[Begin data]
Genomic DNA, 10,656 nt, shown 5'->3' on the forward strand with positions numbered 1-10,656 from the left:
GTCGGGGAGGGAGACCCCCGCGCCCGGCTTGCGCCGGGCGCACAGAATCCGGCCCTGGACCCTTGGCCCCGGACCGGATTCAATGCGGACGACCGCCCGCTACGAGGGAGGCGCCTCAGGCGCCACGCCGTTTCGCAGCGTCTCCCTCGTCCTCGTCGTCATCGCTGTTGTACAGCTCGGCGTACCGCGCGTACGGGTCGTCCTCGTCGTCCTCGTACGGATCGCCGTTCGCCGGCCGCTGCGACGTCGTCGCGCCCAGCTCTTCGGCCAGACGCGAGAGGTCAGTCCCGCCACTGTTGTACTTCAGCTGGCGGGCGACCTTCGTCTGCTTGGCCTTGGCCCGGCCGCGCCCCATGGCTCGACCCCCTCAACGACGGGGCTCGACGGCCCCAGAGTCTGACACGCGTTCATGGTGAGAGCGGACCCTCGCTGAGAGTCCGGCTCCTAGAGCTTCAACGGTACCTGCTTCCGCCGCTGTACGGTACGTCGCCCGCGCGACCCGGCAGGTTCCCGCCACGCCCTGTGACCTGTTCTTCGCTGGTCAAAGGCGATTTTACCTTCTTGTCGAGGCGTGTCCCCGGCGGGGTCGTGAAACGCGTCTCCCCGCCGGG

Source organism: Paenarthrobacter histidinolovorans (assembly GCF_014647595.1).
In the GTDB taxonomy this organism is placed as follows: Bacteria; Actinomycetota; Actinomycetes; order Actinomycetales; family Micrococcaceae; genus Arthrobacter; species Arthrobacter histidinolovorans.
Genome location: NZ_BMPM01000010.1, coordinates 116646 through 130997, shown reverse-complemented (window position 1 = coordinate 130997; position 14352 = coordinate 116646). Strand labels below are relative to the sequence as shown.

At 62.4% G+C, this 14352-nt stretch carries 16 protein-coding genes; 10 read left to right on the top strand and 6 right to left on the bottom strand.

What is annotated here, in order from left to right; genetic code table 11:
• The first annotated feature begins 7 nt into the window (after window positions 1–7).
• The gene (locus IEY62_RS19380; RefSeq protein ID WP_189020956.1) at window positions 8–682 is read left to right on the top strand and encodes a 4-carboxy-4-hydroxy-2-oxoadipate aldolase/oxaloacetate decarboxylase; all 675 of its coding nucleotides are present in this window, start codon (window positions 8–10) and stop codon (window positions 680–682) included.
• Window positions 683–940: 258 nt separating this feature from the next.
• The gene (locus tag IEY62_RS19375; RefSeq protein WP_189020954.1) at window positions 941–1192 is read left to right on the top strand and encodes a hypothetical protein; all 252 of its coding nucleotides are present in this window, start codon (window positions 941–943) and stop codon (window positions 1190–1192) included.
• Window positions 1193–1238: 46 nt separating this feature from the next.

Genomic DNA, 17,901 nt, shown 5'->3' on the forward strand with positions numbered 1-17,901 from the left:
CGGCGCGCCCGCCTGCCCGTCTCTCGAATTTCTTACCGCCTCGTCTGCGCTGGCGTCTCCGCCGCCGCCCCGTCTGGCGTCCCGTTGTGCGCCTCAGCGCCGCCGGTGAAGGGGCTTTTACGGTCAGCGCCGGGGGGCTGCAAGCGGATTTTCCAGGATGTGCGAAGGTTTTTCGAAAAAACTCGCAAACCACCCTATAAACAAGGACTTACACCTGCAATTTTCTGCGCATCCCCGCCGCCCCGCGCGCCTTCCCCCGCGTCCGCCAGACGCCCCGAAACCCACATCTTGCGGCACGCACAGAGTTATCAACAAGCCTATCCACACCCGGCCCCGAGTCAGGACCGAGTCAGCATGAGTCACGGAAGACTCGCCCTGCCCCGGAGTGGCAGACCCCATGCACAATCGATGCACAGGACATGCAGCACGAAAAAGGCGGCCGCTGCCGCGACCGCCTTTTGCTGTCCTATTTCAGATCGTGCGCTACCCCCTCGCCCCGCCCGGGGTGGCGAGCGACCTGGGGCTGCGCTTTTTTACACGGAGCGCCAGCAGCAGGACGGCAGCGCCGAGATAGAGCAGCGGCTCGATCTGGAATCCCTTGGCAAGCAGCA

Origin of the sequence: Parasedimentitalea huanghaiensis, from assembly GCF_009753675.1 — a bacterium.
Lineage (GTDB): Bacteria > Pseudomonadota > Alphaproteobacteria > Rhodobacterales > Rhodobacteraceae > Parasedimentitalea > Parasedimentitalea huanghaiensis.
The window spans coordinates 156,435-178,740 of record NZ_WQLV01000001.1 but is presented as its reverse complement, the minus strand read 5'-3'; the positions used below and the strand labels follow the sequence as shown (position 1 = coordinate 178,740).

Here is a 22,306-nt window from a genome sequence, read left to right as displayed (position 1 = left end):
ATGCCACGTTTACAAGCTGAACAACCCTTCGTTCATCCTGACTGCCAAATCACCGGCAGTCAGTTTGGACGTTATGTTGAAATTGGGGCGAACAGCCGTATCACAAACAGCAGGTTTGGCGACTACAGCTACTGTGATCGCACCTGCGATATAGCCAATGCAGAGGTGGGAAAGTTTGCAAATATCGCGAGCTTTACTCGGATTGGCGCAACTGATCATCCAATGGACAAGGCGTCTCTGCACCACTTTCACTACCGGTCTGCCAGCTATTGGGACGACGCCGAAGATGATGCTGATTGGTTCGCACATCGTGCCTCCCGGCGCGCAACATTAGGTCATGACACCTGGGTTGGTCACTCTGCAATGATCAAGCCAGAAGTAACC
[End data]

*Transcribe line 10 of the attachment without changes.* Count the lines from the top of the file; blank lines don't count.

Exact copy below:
• Window positions 683–940: 258 nt separating this feature from the next.